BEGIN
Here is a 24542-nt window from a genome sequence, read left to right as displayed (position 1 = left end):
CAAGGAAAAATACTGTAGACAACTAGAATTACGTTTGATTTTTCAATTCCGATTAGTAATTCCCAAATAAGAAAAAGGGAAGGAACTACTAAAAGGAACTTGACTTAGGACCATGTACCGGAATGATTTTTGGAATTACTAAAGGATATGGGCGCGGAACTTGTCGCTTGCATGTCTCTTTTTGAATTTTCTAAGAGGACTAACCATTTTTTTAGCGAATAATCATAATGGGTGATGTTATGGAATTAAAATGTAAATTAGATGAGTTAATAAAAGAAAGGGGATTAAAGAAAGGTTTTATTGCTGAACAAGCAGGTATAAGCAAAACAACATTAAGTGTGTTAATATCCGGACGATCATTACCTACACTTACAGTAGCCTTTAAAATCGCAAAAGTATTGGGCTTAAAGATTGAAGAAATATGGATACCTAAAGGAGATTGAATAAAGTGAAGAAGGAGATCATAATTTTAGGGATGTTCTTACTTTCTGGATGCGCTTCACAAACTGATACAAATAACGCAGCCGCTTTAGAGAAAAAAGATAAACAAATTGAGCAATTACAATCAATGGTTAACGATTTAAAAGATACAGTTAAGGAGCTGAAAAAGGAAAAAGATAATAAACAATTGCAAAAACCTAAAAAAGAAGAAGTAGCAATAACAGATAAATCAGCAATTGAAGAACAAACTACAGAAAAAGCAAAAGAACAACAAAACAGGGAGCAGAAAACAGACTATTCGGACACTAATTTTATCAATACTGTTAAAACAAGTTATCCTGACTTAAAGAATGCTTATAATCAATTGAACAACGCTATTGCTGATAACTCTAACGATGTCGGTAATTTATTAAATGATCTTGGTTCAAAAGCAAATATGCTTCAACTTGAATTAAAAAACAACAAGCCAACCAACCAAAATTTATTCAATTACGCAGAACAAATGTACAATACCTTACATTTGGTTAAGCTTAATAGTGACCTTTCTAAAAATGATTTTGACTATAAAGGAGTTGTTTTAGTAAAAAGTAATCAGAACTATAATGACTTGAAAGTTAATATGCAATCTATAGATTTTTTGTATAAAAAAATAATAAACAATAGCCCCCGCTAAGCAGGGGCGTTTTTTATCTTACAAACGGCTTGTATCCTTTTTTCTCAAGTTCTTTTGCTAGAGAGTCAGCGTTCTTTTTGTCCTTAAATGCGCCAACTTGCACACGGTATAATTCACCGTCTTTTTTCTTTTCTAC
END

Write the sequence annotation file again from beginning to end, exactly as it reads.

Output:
Here is a 24542-nt window from a genome sequence, read left to right as displayed (position 1 = left end):
CAAGGAAAAATACTGTAGACAACTAGAATTACGTTTGATTTTTCAATTCCGATTAGTAATTCCCAAATAAGAAAAAGGGAAGGAACTACTAAAAGGAACTTGACTTAGGACCATGTACCGGAATGATTTTTGGAATTACTAAAGGATATGGGCGCGGAACTTGTCGCTTGCATGTCTCTTTTTGAATTTTCTAAGAGGACTAACCATTTTTTTAGCGAATAATCATAATGGGTGATGTTATGGAATTAAAATGTAAATTAGATGAGTTAATAAAAGAAAGGGGATTAAAGAAAGGTTTTATTGCTGAACAAGCAGGTATAAGCAAAACAACATTAAGTGTGTTAATATCCGGACGATCATTACCTACACTTACAGTAGCCTTTAAAATCGCAAAAGTATTGGGCTTAAAGATTGAAGAAATATGGATACCTAAAGGAGATTGAATAAAGTGAAGAAGGAGATCATAATTTTAGGGATGTTCTTACTTTCTGGATGCGCTTCACAAACTGATACAAATAACGCAGCCGCTTTAGAGAAAAAAGATAAACAAATTGAGCAATTACAATCAATGGTTAACGATTTAAAAGATACAGTTAAGGAGCTGAAAAAGGAAAAAGATAATAAACAATTGCAAAAACCTAAAAAAGAAGAAGTAGCAATAACAGATAAATCAGCAATTGAAGAACAAACTACAGAAAAAGCAAAAGAACAACAAAACAGGGAGCAGAAAACAGACTATTCGGACACTAATTTTATCAATACTGTTAAAACAAGTTATCCTGACTTAAAGAATGCTTATAATCAATTGAACAACGCTATTGCTGATAACTCTAACGATGTCGGTAATTTATTAAATGATCTTGGTTCAAAAGCAAATATGCTTCAACTTGAATTAAAAAACAACAAGCCAACCAACCAAAATTTATTCAATTACGCAGAACAAATGTACAATACCTTACATTTGGTTAAGCTTAATAGTGACCTTTCTAAAAATGATTTTGACTATAAAGGAGTTGTTTTAGTAAAAAGTAATCAGAACTATAATGACTTGAAAGTTAATATGCAATCTATAGATTTTTTGTATAAAAAAATAATAAACAATAGCCCCCGCTAAGCAGGGGCGTTTTTTATCTTACAAACGGCTTGTATCCTTTTTTCTCAAGTTCTTTTGCTAGAGAGTCAGCGTTCTTTTTGTCCTTAAATGCGCCAACTTGCACACGGTATAATTCACCGTCTTTTTTCTTTTCTAC